The origins of Newtonmas are murky at best. Michael E. Marotta, a technical writer in Austin, Texas, has sent Newtonmas cards for 30 years and remembers a radio commentary he gave in 1982 that highlighted the parallels between Newton and Jesus.
Zebrowski thought she invented Newtonmas, but was delighted to learn she had co-revelers when the Skeptics Society sent her a catalogue of “Newtonmas gifts” — books like The Believing Brain, How to Debate a Creationist and Why People Believe Weird Things.
“I just made it up back in the 1990s as a joke, just to promote items we were selling,” said Michael Shermer, executive director of the Skeptics Society, which aims to debunk supernatural and pseudoscientific claims. “Everybody was giving me a hard time for calling our party a Christmas party so I said, ‘Alright, I am calling it Newtonmas.'”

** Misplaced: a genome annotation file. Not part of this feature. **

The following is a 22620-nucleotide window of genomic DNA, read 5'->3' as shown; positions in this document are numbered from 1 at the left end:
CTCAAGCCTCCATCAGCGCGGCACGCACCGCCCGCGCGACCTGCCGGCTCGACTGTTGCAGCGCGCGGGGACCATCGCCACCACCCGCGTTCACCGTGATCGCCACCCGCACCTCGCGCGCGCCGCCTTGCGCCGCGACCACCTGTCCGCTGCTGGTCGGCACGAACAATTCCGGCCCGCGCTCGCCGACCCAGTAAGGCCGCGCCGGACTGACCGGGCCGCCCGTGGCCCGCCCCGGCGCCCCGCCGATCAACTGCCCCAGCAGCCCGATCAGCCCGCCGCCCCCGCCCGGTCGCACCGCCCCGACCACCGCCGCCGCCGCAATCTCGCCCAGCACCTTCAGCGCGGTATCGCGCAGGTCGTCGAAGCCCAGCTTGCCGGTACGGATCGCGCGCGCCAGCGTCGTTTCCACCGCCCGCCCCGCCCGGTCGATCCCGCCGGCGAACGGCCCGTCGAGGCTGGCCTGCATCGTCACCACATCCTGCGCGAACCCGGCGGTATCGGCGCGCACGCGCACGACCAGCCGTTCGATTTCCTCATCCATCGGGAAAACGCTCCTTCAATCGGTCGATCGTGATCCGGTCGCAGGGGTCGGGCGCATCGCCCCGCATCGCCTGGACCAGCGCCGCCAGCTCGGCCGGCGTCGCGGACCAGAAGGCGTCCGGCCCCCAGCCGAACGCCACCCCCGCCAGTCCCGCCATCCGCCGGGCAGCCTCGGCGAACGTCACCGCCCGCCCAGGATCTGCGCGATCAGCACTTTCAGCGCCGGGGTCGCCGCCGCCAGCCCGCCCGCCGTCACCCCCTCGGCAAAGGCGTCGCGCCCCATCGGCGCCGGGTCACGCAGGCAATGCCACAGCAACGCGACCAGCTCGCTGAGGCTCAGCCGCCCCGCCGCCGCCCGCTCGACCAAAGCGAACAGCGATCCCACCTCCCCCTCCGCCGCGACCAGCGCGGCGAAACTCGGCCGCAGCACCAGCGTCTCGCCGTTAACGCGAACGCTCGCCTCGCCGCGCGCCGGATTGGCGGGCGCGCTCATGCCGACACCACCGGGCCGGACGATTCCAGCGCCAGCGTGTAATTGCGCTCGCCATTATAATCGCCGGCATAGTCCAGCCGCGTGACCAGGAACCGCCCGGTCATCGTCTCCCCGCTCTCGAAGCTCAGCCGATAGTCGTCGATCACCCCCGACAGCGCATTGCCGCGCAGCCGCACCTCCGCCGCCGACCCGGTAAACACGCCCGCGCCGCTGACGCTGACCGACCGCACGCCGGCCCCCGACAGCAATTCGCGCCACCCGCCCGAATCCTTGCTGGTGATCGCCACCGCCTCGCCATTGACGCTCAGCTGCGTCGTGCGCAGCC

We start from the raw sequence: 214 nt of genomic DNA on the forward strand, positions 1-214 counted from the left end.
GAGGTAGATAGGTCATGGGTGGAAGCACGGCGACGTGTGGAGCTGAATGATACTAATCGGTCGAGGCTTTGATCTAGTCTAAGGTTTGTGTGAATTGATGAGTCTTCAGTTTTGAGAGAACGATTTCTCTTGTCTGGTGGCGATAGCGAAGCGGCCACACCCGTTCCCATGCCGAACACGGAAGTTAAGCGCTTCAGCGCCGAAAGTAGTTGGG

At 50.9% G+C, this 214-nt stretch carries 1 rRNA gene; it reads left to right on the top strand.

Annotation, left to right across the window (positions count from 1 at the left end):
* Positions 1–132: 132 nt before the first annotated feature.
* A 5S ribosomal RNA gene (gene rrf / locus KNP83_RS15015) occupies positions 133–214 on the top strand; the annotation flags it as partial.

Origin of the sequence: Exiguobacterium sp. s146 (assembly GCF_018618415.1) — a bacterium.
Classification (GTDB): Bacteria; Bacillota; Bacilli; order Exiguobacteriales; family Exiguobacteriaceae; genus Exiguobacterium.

Matt Blum, who wrote about Newtonmas in a 2007 post on Wired magazine’s GeekDad blog, says his high school physics teacher marked Newton’s birthday with experiments and “physics carols.”
A 1892 issue of Nature magazine bestows the carol credit on some Victorian-era English scientists.
“At Christmas 1890, or Newtonmas 248, for the first time,” the Nature article reads, “the members of the Newtonkai, or Newton Association, met in the Physical Laboratory of the Imperial University, to hear each other talk, to distribute appropriate gifts, and to lengthen out the small hours with laughter and good cheer. The Society has no President: a portrait of the august Sir Isaac Newton presides over the scene.”
Newtonmas picked up momentum — in keeping with Newton’s Second Law of Motion, of course — in 2007, when the evolutionary biologist and prominent atheist Richard Dawkins championed it in a British magazine.